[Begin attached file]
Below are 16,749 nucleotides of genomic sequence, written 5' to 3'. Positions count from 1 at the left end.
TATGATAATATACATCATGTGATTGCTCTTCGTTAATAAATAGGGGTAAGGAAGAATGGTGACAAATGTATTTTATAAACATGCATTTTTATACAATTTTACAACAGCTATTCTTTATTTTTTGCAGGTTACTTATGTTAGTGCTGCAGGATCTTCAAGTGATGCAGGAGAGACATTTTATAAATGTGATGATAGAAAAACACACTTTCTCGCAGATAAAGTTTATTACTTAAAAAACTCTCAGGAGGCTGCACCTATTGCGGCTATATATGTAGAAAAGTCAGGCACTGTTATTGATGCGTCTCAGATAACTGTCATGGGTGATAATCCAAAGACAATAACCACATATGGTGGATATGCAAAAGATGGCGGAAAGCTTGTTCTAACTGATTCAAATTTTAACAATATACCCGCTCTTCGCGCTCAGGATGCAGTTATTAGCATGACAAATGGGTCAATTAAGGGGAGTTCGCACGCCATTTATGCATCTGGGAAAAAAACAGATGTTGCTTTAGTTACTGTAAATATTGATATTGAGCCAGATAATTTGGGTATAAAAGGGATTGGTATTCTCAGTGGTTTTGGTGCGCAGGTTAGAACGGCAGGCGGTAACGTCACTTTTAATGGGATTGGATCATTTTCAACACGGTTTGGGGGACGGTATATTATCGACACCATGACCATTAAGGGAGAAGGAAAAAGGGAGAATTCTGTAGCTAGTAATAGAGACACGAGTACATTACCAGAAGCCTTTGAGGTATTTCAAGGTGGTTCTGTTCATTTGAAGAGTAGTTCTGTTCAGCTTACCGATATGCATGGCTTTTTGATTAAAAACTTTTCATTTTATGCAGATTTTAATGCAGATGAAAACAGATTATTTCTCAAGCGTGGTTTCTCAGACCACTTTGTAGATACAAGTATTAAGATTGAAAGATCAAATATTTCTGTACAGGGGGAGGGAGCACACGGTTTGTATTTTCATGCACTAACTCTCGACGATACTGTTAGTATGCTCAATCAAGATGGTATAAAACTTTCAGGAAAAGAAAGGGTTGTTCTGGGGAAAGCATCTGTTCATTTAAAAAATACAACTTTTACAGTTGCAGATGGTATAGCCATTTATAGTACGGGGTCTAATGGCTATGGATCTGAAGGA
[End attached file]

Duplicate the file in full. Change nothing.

Below are 16,749 nucleotides of genomic sequence, written 5' to 3'. Positions count from 1 at the left end.
TATGATAATATACATCATGTGATTGCTCTTCGTTAATAAATAGGGGTAAGGAAGAATGGTGACAAATGTATTTTATAAACATGCATTTTTATACAATTTTACAACAGCTATTCTTTATTTTTTGCAGGTTACTTATGTTAGTGCTGCAGGATCTTCAAGTGATGCAGGAGAGACATTTTATAAATGTGATGATAGAAAAACACACTTTCTCGCAGATAAAGTTTATTACTTAAAAAACTCTCAGGAGGCTGCACCTATTGCGGCTATATATGTAGAAAAGTCAGGCACTGTTATTGATGCGTCTCAGATAACTGTCATGGGTGATAATCCAAAGACAATAACCACATATGGTGGATATGCAAAAGATGGCGGAAAGCTTGTTCTAACTGATTCAAATTTTAACAATATACCCGCTCTTCGCGCTCAGGATGCAGTTATTAGCATGACAAATGGGTCAATTAAGGGGAGTTCGCACGCCATTTATGCATCTGGGAAAAAAACAGATGTTGCTTTAGTTACTGTAAATATTGATATTGAGCCAGATAATTTGGGTATAAAAGGGATTGGTATTCTCAGTGGTTTTGGTGCGCAGGTTAGAACGGCAGGCGGTAACGTCACTTTTAATGGGATTGGATCATTTTCAACACGGTTTGGGGGACGGTATATTATCGACACCATGACCATTAAGGGAGAAGGAAAAAGGGAGAATTCTGTAGCTAGTAATAGAGACACGAGTACATTACCAGAAGCCTTTGAGGTATTTCAAGGTGGTTCTGTTCATTTGAAGAGTAGTTCTGTTCAGCTTACCGATATGCATGGCTTTTTGATTAAAAACTTTTCATTTTATGCAGATTTTAATGCAGATGAAAACAGATTATTTCTCAAGCGTGGTTTCTCAGACCACTTTGTAGATACAAGTATTAAGATTGAAAGATCAAATATTTCTGTACAGGGGGAGGGAGCACACGGTTTGTATTTTCATGCACTAACTCTCGACGATACTGTTAGTATGCTCAATCAAGATGGTATAAAACTTTCAGGAAAAGAAAGGGTTGTTCTGGGGAAAGCATCTGTTCATTTAAAAAATACAACTTTTACAGTTGCAGATGGTATAGCCATTTATAGTACGGGGTCTAATGGCTATGGATCTGAAGGA